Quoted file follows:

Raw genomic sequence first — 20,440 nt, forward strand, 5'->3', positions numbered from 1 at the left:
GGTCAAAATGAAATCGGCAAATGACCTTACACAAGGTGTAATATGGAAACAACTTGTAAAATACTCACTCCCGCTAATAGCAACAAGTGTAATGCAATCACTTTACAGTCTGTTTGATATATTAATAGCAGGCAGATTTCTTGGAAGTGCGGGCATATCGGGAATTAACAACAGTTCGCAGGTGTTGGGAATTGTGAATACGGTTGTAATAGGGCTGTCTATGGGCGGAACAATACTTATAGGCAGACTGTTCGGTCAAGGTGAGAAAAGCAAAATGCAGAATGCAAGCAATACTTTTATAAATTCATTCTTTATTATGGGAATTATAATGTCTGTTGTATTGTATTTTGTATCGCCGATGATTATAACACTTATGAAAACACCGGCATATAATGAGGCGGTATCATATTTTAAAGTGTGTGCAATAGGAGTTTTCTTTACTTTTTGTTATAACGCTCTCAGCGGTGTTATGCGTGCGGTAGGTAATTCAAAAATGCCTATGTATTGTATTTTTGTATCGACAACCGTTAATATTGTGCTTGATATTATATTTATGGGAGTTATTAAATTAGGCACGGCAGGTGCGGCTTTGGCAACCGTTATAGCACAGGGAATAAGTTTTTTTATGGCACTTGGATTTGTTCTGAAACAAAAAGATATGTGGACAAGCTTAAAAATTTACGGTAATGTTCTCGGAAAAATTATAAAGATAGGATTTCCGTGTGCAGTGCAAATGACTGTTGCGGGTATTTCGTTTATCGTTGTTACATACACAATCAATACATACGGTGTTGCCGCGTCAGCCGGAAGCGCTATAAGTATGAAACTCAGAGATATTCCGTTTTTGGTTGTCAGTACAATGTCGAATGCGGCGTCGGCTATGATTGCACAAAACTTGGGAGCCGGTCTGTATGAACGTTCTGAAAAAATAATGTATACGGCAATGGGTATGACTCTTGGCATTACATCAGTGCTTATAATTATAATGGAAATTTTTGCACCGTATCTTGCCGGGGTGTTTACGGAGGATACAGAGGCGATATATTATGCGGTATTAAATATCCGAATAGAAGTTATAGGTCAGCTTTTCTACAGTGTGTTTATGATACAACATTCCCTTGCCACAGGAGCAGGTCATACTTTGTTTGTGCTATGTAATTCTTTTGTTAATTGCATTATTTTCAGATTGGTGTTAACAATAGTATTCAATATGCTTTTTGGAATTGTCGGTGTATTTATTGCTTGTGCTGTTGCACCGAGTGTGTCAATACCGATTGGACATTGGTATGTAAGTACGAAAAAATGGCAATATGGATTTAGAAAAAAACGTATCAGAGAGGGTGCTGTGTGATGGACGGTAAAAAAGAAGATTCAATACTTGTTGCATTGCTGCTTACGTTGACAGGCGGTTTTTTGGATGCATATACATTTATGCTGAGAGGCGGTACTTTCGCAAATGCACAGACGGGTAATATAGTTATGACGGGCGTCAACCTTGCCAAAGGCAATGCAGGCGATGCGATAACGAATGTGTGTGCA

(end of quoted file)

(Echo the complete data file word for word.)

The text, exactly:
Raw genomic sequence first — 20,440 nt, forward strand, 5'->3', positions numbered from 1 at the left:
GGTCAAAATGAAATCGGCAAATGACCTTACACAAGGTGTAATATGGAAACAACTTGTAAAATACTCACTCCCGCTAATAGCAACAAGTGTAATGCAATCACTTTACAGTCTGTTTGATATATTAATAGCAGGCAGATTTCTTGGAAGTGCGGGCATATCGGGAATTAACAACAGTTCGCAGGTGTTGGGAATTGTGAATACGGTTGTAATAGGGCTGTCTATGGGCGGAACAATACTTATAGGCAGACTGTTCGGTCAAGGTGAGAAAAGCAAAATGCAGAATGCAAGCAATACTTTTATAAATTCATTCTTTATTATGGGAATTATAATGTCTGTTGTATTGTATTTTGTATCGCCGATGATTATAACACTTATGAAAACACCGGCATATAATGAGGCGGTATCATATTTTAAAGTGTGTGCAATAGGAGTTTTCTTTACTTTTTGTTATAACGCTCTCAGCGGTGTTATGCGTGCGGTAGGTAATTCAAAAATGCCTATGTATTGTATTTTTGTATCGACAACCGTTAATATTGTGCTTGATATTATATTTATGGGAGTTATTAAATTAGGCACGGCAGGTGCGGCTTTGGCAACCGTTATAGCACAGGGAATAAGTTTTTTTATGGCACTTGGATTTGTTCTGAAACAAAAAGATATGTGGACAAGCTTAAAAATTTACGGTAATGTTCTCGGAAAAATTATAAAGATAGGATTTCCGTGTGCAGTGCAAATGACTGTTGCGGGTATTTCGTTTATCGTTGTTACATACACAATCAATACATACGGTGTTGCCGCGTCAGCCGGAAGCGCTATAAGTATGAAACTCAGAGATATTCCGTTTTTGGTTGTCAGTACAATGTCGAATGCGGCGTCGGCTATGATTGCACAAAACTTGGGAGCCGGTCTGTATGAACGTTCTGAAAAAATAATGTATACGGCAATGGGTATGACTCTTGGCATTACATCAGTGCTTATAATTATAATGGAAATTTTTGCACCGTATCTTGCCGGGGTGTTTACGGAGGATACAGAGGCGATATATTATGCGGTATTAAATATCCGAATAGAAGTTATAGGTCAGCTTTTCTACAGTGTGTTTATGATACAACATTCCCTTGCCACAGGAGCAGGTCATACTTTGTTTGTGCTATGTAATTCTTTTGTTAATTGCATTATTTTCAGATTGGTGTTAACAATAGTATTCAATATGCTTTTTGGAATTGTCGGTGTATTTATTGCTTGTGCTGTTGCACCGAGTGTGTCAATACCGATTGGACATTGGTATGTAAGTACGAAAAAATGGCAATATGGATTTAGAAAAAAACGTATCAGAGAGGGTGCTGTGTGATGGACGGTAAAAAAGAAGATTCAATACTTGTTGCATTGCTGCTTACGTTGACAGGCGGTTTTTTGGATGCATATACATTTATGCTGAGAGGCGGTACTTTCGCAAATGCACAGACGGGTAATATAGTTATGACGGGCGTCAACCTTGCCAAAGGCAATGCAGGCGATGCGATAACGAATGTGTGTGCA